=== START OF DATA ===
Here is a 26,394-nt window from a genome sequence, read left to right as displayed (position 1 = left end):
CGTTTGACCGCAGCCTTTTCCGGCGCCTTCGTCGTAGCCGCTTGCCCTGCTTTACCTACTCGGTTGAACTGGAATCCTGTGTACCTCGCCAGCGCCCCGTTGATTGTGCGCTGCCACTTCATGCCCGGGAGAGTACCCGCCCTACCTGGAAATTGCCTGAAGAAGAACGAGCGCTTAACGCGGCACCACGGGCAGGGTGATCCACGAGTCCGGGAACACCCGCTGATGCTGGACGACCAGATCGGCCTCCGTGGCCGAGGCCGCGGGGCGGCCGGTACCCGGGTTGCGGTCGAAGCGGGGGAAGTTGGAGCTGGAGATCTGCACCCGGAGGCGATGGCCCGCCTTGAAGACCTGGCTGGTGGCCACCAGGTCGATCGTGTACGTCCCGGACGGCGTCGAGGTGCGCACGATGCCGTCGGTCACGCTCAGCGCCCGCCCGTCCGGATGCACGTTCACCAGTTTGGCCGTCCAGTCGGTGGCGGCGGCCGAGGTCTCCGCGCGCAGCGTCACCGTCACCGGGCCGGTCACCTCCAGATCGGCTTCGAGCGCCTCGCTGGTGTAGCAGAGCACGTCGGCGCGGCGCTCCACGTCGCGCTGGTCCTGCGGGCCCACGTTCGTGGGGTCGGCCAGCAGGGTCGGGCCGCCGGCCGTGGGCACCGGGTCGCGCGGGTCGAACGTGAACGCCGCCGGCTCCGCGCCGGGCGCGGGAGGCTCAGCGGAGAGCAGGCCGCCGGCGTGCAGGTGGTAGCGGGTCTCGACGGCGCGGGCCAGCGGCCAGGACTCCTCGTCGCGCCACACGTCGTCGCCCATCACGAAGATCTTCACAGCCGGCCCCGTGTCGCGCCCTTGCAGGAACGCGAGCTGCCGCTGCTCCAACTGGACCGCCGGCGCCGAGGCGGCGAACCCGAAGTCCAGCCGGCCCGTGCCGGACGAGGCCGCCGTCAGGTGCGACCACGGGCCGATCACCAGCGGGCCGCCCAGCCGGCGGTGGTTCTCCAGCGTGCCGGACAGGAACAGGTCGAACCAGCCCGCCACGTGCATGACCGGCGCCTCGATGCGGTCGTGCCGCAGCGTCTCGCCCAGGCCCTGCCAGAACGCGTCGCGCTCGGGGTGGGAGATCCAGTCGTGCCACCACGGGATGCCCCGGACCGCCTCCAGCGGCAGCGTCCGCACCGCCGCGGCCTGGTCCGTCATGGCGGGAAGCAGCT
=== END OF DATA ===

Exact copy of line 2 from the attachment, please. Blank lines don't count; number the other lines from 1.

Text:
CGTTTGACCGCAGCCTTTTCCGGCGCCTTCGTCGTAGCCGCTTGCCCTGCTTTACCTACTCGGTTGAACTGGAATCCTGTGTACCTCGCCAGCGCCCCGTTGATTGTGCGCTGCCACTTCATGCCCGGGAGAGTACCCGCCCTACCTGGAAATTGCCTGAAGAAGAACGAGCGCTTAACGCGGCACCACGGGCAGGGTGATCCACGAGTCCGGGAACACCCGCTGATGCTGGACGACCAGATCGGCCTCCGTGGCCGAGGCCGCGGGGCGGCCGGTACCCGGGTTGCGGTCGAAGCGGGGGAAGTTGGAGCTGGAGATCTGCACCCGGAGGCGATGGCCCGCCTTGAAGACCTGGCTGGTGGCCACCAGGTCGATCGTGTACGTCCCGGACGGCGTCGAGGTGCGCACGATGCCGTCGGTCACGCTCAGCGCCCGCCCGTCCGGATGCACGTTCACCAGTTTGGCCGTCCAGTCGGTGGCGGCGGCCGAGGTCTCCGCGCGCAGCGTCACCGTCACCGGGCCGGTCACCTCCAGATCGGCTTCGAGCGCCTCGCTGGTGTAGCAGAGCACGTCGGCGCGGCGCTCCACGTCGCGCTGGTCCTGCGGGCCCACGTTCGTGGGGTCGGCCAGCAGGGTCGGGCCGCCGGCCGTGGGCACCGGGTCGCGCGGGTCGAACGTGAACGCCGCCGGCTCCGCGCCGGGCGCGGGAGGCTCAGCGGAGAGCAGGCCGCCGGCGTGCAGGTGGTAGCGGGTCTCGACGGCGCGGGCCAGCGGCCAGGACTCCTCGTCGCGCCACACGTCGTCGCCCATCACGAAGATCTTCACAGCCGGCCCCGTGTCGCGCCCTTGCAGGAACGCGAGCTGCCGCTGCTCCAACTGGACCGCCGGCGCCGAGGCGGCGAACCCGAAGTCCAGCCGGCCCGTGCCGGACGAGGCCGCCGTCAGGTGCGACCACGGGCCGATCACCAGCGGGCCGCCCAGCCGGCGGTGGTTCTCCAGCGTGCCGGACAGGAACAGGTCGAACCAGCCCGCCACGTGCATGACCGGCGCCTCGATGCGGTCGTGCCGCAGCGTCTCGCCCAGGCCCTGCCAGAACGCGTCGCGCTCGGGGTGGGAGATCCAGTCGTGCCACCACGGGATGCCCCGGACCGCCTCCAGCGGCAGCGTCCGCACCGCCGCGGCCTGGTCCGTCATGGCGGGAAGCAGCT